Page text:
Startup Weekend, en Español: Entrepreneurs pitch in Santa Maria
A design for a face-mask to protect farm laborers from dust, pesticides and sun damage took home the top spot at the first Spanish Startup Weekend in the U.S.
The event, held the weekend of Aug. 1-3 in Santa Maria, gathered four teams who spent 54 hours working on prototypes and presentations for their startup ideas. Presentations were completely in Spanish.
The event’s organizer, José Huitron, said the startup community in Santa Maria is still small, but has huge potential. “There are a lot of [Latino] people who have family-owned businesses,” Huitron said. “But in terms of startups, this is really ground zero for startups and the new wave of entrepreneurship.”
According to census data, 70.4 percent of Santa Maria’s population is Hispanic or Latino. That compares with 44.1 percent in Santa Barbara County as a whole.
Santa Maria Startup Weekend is part of a national movement in which entrepreneurs work for 54 hours straight to create a business idea and pitch it to a team of judges. The events have been held throughout the world and several have been held in the Tri-Counties over the past few years.
The Santa Maria event, however, was unique in that it catered to the Latino population and was mainly held in Spanish.
Participants were provided access to business advisers as well as Web designers, marketing experts, patent attorneys and serial entrepreneurs to help them get their ideas off the ground. The event was held at the newly opened MIYB Spaces, a Santa Maria co-working space, and winners were awarded free space in the business incubator.
The weekend kicked off on Friday with 15 initial ideas. By Sunday, those has been whittled down to four, with people working in teams on the most promising concepts.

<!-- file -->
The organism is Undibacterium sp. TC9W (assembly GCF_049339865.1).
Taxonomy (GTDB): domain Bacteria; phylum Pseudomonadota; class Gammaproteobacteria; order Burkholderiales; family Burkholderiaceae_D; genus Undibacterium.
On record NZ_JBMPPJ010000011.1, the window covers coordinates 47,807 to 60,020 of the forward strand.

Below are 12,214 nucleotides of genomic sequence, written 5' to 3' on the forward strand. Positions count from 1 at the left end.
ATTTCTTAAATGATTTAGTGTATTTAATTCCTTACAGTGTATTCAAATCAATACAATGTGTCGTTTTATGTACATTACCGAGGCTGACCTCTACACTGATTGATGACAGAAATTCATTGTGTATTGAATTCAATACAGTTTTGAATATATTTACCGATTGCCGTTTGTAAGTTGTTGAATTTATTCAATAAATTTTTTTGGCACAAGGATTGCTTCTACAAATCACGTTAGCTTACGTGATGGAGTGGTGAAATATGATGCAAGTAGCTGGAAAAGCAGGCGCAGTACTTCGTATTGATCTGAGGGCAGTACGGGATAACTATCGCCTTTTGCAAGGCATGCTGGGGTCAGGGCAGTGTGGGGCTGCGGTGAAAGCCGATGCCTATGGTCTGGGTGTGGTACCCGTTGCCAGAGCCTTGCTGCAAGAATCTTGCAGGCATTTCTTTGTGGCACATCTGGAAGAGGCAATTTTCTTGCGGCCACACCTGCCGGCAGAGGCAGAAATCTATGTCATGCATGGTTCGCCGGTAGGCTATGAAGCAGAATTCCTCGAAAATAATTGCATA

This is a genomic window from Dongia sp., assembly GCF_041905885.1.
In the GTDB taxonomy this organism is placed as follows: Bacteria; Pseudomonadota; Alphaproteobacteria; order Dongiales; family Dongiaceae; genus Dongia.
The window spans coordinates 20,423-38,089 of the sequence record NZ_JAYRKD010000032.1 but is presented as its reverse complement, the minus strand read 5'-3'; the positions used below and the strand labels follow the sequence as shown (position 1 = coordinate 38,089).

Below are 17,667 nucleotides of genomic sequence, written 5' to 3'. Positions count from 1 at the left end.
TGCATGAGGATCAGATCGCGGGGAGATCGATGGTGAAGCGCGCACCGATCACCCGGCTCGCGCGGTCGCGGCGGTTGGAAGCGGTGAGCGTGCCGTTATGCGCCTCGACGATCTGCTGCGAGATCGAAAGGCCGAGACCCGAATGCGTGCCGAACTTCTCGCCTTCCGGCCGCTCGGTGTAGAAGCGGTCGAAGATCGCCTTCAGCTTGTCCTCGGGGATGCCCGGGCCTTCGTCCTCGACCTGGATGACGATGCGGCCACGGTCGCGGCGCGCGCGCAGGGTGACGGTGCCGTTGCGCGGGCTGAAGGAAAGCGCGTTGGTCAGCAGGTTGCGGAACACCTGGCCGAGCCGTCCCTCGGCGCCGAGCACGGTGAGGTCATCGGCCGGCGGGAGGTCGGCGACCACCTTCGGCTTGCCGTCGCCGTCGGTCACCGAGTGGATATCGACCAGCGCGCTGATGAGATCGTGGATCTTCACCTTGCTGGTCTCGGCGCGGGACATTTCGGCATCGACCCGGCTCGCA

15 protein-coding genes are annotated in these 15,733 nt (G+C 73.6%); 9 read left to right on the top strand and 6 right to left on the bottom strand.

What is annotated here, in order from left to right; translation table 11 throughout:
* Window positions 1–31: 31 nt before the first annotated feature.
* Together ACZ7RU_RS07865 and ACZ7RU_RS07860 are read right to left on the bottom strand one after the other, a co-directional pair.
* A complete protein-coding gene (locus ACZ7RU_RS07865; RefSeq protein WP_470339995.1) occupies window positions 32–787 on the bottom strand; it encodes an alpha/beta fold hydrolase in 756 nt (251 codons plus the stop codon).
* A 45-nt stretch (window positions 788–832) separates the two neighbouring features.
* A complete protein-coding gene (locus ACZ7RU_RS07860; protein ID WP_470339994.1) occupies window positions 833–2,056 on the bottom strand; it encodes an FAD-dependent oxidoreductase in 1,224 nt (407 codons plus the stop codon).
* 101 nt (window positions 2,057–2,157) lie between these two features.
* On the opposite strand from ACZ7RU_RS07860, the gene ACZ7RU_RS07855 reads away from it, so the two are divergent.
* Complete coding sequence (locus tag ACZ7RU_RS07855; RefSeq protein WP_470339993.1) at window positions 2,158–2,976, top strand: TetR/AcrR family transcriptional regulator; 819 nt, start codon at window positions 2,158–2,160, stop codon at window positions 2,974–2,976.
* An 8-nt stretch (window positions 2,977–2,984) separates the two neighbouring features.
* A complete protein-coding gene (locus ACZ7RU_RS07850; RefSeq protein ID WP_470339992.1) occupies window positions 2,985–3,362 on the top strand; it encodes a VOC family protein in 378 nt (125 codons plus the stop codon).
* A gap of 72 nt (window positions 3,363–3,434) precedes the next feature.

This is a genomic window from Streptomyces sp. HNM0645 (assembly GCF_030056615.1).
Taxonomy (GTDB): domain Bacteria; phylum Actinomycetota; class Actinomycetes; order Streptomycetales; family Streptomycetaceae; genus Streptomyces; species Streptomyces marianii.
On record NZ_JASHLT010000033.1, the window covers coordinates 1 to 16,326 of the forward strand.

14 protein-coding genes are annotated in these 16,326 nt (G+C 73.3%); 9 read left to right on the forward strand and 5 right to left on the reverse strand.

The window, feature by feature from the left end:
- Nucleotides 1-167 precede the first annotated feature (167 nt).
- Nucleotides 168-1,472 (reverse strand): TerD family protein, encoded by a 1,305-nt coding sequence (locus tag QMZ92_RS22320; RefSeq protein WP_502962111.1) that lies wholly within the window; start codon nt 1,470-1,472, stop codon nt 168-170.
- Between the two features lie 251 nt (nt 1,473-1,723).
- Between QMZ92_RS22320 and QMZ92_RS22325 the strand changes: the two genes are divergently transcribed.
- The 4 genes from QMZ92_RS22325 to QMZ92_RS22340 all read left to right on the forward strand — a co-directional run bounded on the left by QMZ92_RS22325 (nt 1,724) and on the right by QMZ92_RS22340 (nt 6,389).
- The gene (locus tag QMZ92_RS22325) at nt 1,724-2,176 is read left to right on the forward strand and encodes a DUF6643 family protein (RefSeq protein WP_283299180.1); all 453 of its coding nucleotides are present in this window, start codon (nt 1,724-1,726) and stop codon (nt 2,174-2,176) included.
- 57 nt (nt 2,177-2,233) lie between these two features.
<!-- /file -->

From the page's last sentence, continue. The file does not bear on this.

The winning team designed a face-mask called FieldShield to protect farm laborers from dust, pesticides and the sun. Currently, most field workers use a simple bandana, said team member Mario Alonso. The judges were impressed with the research that went into FieldShield and its market potential. When shown a prototype, some of the workers wanted to buy it right on the spot, Alonso said.
Much of the weekend’s consultations, planning and designing were done in Spanish, but people of all backgrounds were welcomed. English-speaking attendees were given headsets to hear translations of the final presentations.
Participants said this event was unique because many investors and entrepreneurs aren’t aware of the particular issues that Spanish-speaking entrepreneurs face in getting a business off the ground.
Some of the business ideas had a distinctive Latino flavor. One team pitched an idea to sell machaca, a spiced, dried beef or pork dish. While it is commonly eaten as a breakfast item in Mexico, it’s not available commercially in America.
The event also welcomed ideas for nonprofits. High school teacher Roqu Ballesteros runs a chess club. For his idea, he pitched an oversized chess board and a plan to implement chess programs at schools across his district and the nation. Ballesteros said chess can be a way to engage bright students who may otherwise feel alienated and drop out from school.
“Logic, reasoning, preparation, creativity,” he said. “Those are life skills that can help outside of this game.”
Claudia Palos started the weekend with a small business but no Web presence. By the end of it, she had a website, Twitter page and basic designs for a smartphone application. Palos owns Central Coast Maids, a house-cleaning service. A designer at the event helped her set up a functioning website to attract new clients.
Palos presented an idea for an application to connect house cleaners and homeowners, the way Uber connects drivers and riders. The application would make the home-cleaning business more efficient for all parties, she said. After creating the application, she would like to license it to other small cleaning services.
She said the weekend provided her many opportunities that have already transformed her business, regardless of the outcome of the competition. “Even if I don’t win, I’m winning already,” Palos said. “I’m going to take it forward.”